The Food Safety Modernization Act was passed nearly a decade ago, and as of last year, all food processors are required to be compliant with the act’s Preventive Controls for Human Foods regulation. Being compliant involves performing, under the guidance of a preventive controls-qualified individual, a Hazard Analysis of the facility, ingredients, process, and products; defining the appropriate preventive controls for the identified hazards with the relevant recall plans; and verifying the implementation of those controls and plans. For ready-to-eat (RTE) food processors, for whom contamination of the food by the bacterial pathogen Listeria monocytogenes from the environment is a likely and foreseeable hazard, this has meant developing and implementing pathogen environmental monitoring (PEM) programs as part of their sanitation controls.[1] For many RTE processors, this can seem a daunting undertaking, and even for processors with established PEM programs, ensuring that those programs are effective is a daily challenge. Do not despair; with diligence, training, and a proactive attitude, you can build and maintain an effective PEM program.

What Is Listeria monocytogenes?
L. monocytogenes is a Gram-positive, rod-shaped bacterium. L. monocytogenes has been isolated from the pristine soils of the Catskill Mountains to the bustling sidewalks of New York City; it is ubiquitous in our environment. L. monocytogenes is not the fastest grower and does not do well competing with other bacteria. Unlike many bacterial competitors, though, Listeria does grow well in the cold and even better when that environment is also wet and filled with nutrients. When we think about our RTE processing areas, we remove L. monocytogenes and the competition with each cleaning and sanitation cycle. We then keep the environment cold to maintain product quality, and when we start processing, we create a wet and nutritious situation that is ripe for any L. monocytogenes lurking in hard-to-clean places or hitchhiking on an employee’s shoe. This is why hygiene and sanitation programs are so important for controlling routes of transmission into our processing environments, and why PEM programs are critical to helping us root out L. monocytogenes within the processing environment.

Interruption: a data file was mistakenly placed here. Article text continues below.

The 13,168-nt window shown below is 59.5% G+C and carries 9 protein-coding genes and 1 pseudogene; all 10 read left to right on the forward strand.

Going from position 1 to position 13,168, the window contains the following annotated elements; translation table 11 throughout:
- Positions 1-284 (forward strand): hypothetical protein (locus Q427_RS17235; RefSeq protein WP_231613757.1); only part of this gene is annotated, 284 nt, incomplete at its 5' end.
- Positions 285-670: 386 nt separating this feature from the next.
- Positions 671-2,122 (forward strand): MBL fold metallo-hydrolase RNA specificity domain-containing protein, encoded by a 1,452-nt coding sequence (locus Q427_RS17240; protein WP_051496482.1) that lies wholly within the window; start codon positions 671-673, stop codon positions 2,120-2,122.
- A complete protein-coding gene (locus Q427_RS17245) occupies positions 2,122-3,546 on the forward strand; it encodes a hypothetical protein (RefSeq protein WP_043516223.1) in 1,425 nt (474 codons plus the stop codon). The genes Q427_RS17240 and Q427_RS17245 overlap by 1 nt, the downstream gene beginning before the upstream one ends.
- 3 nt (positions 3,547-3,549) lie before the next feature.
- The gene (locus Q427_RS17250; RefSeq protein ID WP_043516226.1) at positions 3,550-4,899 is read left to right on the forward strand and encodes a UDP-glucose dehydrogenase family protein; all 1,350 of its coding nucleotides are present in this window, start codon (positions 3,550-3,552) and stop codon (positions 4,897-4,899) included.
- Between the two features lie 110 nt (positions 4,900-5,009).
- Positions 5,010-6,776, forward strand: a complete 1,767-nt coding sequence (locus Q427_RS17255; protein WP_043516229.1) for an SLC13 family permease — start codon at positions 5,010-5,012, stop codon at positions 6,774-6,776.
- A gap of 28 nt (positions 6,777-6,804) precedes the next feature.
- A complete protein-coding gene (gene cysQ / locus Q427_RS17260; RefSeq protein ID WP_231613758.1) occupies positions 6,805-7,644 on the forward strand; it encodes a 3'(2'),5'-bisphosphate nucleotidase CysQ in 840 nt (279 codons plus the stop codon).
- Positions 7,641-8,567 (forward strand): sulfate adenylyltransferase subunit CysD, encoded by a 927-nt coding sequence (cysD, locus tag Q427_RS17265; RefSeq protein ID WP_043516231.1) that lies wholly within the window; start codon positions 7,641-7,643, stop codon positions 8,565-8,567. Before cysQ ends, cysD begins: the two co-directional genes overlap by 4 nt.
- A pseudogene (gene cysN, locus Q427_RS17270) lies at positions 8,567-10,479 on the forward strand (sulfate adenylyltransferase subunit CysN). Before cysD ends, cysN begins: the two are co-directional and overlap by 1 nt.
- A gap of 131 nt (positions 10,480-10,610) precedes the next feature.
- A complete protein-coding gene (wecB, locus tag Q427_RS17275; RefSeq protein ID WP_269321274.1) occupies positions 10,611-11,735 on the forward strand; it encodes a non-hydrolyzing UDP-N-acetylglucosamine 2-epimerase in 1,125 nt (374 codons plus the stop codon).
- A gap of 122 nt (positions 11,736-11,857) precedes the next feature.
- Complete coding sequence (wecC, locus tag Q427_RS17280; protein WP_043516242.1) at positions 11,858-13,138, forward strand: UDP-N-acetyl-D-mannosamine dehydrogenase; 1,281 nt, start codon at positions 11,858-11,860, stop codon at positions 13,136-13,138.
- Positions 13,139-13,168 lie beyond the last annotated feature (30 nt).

L. monocytogenes is one of 17 species in the genus Listeria, which includes L. innocua and L. cornellensis. These other species grow well under the same environmental conditions as L. monocytogenes, making them useful for identifying areas that could support the unwanted pathogen. Thus, many PEM programs use microbiological tests that look for the entire genus to find potential problem sites before they provide harborage to L. monocytogenes.

Building a PEM Program